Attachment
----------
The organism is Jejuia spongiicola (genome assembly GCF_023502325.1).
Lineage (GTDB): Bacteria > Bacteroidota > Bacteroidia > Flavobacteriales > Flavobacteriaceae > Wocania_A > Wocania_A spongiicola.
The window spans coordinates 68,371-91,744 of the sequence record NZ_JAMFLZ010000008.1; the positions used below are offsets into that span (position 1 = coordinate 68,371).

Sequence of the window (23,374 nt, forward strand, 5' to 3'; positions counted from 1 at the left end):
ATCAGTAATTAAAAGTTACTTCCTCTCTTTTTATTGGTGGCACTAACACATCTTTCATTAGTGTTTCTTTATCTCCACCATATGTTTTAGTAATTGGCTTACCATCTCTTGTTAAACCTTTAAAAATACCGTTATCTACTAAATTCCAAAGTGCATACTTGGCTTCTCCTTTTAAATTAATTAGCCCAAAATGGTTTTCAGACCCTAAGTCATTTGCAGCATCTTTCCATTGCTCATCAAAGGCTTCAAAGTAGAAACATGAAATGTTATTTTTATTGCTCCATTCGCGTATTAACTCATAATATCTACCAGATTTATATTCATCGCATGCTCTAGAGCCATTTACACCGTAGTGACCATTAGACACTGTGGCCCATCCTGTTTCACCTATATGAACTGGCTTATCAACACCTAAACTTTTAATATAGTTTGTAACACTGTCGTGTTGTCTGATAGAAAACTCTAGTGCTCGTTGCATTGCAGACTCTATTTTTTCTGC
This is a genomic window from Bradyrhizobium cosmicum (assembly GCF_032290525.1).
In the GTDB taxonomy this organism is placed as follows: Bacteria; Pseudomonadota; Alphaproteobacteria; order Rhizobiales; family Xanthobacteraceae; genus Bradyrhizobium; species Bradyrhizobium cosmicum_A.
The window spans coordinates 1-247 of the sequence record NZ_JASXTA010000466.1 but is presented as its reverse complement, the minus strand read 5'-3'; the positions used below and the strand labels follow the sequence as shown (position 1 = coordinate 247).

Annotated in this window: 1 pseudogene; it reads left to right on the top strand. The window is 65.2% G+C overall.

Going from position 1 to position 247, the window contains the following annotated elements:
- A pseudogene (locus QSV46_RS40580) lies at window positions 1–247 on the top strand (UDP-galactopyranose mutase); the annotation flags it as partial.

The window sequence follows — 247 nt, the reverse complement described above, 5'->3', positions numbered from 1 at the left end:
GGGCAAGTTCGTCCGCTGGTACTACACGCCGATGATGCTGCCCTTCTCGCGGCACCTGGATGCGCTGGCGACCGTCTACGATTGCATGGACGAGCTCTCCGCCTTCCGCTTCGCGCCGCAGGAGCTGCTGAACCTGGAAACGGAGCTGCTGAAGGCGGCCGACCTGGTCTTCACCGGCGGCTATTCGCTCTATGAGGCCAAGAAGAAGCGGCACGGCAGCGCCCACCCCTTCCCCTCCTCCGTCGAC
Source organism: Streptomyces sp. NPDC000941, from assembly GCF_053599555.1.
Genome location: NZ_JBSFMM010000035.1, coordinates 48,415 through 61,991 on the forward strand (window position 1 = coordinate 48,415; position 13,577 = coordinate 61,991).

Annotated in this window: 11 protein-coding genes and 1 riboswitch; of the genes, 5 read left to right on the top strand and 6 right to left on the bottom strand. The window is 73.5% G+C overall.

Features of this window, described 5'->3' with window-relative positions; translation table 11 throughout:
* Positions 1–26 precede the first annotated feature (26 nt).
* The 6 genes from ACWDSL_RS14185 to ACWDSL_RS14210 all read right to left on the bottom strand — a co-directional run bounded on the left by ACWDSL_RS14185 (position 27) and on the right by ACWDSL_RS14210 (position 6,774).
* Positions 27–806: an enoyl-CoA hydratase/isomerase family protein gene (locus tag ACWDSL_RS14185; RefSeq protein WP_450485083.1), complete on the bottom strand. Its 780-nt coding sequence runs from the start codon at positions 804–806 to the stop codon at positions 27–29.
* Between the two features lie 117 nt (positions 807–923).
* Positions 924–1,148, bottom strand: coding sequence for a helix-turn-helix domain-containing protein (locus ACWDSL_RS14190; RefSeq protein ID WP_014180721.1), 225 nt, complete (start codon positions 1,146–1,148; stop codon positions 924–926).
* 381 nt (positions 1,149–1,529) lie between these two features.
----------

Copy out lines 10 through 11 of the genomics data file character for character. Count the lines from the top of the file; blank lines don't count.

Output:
Going from position 1 to position 247, the window contains the following annotated elements:
- A pseudogene (locus QSV46_RS40580) lies at window positions 1–247 on the top strand (UDP-galactopyranose mutase); the annotation flags it as partial.